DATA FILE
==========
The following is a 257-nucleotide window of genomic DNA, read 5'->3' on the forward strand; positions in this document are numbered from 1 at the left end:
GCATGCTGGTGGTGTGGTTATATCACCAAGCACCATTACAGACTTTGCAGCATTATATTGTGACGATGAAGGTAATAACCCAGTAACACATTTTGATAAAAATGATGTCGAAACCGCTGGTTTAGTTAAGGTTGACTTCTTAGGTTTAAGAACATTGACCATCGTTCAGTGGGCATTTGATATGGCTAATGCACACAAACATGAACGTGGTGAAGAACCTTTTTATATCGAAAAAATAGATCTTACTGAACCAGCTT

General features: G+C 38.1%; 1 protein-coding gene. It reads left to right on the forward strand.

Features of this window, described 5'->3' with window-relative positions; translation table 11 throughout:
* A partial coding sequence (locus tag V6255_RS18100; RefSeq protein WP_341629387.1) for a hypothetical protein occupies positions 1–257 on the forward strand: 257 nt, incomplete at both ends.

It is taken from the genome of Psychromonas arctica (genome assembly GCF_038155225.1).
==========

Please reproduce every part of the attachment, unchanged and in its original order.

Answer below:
The following is a 257-nucleotide window of genomic DNA, read 5'->3' on the forward strand; positions in this document are numbered from 1 at the left end:
GCATGCTGGTGGTGTGGTTATATCACCAAGCACCATTACAGACTTTGCAGCATTATATTGTGACGATGAAGGTAATAACCCAGTAACACATTTTGATAAAAATGATGTCGAAACCGCTGGTTTAGTTAAGGTTGACTTCTTAGGTTTAAGAACATTGACCATCGTTCAGTGGGCATTTGATATGGCTAATGCACACAAACATGAACGTGGTGAAGAACCTTTTTATATCGAAAAAATAGATCTTACTGAACCAGCTT

General features: G+C 38.1%; 1 protein-coding gene. It reads left to right on the forward strand.

Features of this window, described 5'->3' with window-relative positions; translation table 11 throughout:
* A partial coding sequence (locus tag V6255_RS18100; RefSeq protein WP_341629387.1) for a hypothetical protein occupies positions 1–257 on the forward strand: 257 nt, incomplete at both ends.

It is taken from the genome of Psychromonas arctica (genome assembly GCF_038155225.1).